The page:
SGB scaffolding sensitive to architecture

13 July 2009

SGB scaffolding on a £136 million refurbishment of  historic railway buildings.

SGB scaffolding on a £136 million refurbishment of historic railway buildings.

SGB has supplied scaffolding for a £136 million refurbishment project on historic railway building around London's Kings Cross Station.

SGB's customer, BAM Construction is refurbishing the Eastern Goods Yard, including the Grade II listed (subject to certain protections) Transit Sheds and Granary Building. It is phase one of a £2 billion regeneration scheme in the area, which will see the 27 ha site being transformed into a new community providing homes, offices, shops and amenity areas.

BAM approached SGB at an early stage of the design process: the scaffolding requirements were extensive and needed to be robust - rising to 10 levels is places. However, in order to avoid unnecessary damage to the listed structures, SGB had to find a way of tying the scaffold into the building without drilling into the brickwork.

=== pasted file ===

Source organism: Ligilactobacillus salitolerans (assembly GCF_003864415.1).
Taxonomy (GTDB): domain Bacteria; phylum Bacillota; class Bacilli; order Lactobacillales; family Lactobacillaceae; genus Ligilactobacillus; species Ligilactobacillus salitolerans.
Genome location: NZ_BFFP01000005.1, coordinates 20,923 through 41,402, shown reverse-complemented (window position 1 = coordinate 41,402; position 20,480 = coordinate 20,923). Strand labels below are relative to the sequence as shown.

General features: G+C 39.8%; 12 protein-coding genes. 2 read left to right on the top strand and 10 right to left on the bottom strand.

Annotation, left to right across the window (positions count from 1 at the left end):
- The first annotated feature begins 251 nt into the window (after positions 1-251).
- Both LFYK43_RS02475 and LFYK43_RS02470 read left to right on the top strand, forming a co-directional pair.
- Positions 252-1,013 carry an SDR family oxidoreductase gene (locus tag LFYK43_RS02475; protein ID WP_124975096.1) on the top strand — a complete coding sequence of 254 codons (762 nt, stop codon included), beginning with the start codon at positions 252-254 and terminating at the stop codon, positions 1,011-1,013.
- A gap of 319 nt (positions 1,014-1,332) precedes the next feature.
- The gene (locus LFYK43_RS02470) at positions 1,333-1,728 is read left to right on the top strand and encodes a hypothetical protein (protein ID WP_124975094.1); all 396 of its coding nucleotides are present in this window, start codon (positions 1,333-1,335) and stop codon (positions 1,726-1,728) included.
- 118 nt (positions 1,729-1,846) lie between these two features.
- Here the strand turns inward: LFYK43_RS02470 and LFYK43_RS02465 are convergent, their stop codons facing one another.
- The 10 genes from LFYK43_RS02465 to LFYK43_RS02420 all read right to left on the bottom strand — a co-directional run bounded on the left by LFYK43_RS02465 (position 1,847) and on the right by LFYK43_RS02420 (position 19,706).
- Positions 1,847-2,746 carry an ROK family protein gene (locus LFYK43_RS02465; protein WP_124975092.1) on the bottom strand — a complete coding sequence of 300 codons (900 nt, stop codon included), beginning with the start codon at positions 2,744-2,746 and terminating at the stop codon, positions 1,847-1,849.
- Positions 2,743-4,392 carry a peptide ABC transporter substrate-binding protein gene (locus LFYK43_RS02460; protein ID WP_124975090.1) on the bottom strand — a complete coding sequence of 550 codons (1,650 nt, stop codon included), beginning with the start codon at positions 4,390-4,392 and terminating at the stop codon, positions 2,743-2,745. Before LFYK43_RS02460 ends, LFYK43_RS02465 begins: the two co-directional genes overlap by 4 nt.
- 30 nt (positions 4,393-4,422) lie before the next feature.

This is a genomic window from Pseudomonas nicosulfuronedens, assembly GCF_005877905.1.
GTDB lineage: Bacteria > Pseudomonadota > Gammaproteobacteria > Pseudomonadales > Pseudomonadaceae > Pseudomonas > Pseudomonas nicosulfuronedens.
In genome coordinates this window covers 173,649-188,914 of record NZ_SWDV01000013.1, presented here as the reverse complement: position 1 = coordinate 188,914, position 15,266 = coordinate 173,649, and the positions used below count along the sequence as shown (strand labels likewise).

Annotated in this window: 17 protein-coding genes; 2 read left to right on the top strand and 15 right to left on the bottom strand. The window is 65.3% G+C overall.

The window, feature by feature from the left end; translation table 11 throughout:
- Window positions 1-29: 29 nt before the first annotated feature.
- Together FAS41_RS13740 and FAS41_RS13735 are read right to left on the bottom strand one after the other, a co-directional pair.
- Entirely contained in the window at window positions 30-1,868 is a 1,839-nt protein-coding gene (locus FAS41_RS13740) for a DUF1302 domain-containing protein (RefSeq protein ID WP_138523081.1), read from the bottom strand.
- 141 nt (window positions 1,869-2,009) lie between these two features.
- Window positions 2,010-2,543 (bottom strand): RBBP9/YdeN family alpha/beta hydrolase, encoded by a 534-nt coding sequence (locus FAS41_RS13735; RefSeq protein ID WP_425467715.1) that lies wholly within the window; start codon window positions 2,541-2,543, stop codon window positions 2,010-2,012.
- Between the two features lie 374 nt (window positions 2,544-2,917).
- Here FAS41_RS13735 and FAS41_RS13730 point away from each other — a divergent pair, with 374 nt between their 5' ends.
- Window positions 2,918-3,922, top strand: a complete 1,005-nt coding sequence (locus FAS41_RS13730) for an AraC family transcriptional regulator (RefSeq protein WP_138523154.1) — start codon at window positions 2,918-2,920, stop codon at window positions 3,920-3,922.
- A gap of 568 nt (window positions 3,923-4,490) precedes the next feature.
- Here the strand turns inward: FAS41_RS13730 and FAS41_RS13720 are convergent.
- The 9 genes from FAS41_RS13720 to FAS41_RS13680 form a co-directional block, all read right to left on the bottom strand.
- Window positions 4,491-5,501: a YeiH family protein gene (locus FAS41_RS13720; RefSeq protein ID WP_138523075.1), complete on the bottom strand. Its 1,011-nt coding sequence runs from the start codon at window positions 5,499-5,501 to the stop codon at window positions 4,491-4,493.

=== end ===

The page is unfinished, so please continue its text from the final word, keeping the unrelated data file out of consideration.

Bob Morris, contracts manager at SGB said, "As we couldn't drill through the walls, we used the window openings to help us tie the scaffolding to the building," all the windows were to be replaced in the restoration. "Basically, we've put a tie through the window and held it in place with a beam across the back."

SGB has supplied its Cuplok system scaffold, with wide, eight-board, decks to provide ample space for the contractor's operatives. The absence of diagonal bracing ensures there are no obstacles to hamper the restoration work.

To ensure stability of the scaffold on the Transit Sheds, SGB suspended a series of one-tonne ballast bags from node points on the Cuplok scaffold, removing the need to rely on mechanical fixings to the building. The bags also served as an environmentally efficient way of storing the crushed masonry that the refurbishment works created. Instead of increasing site traffic by removing the material, it will be re-used as aggregate on another part of the site once its use as scaffold weights is complete.

BAM is also replacing the Granary Building's original dual-pitch roof. Here, SGB has erected its Coverspan temporary roof system to provide a sheltered environment for the contractor. So that the roof did not interfere with the original structure the Coverspan frame is attached directly to the scaffolding. "The roof was designed at tender stage and SGB only had to modify it slightly for this project" said BAM's construction manager, David Stephenson.

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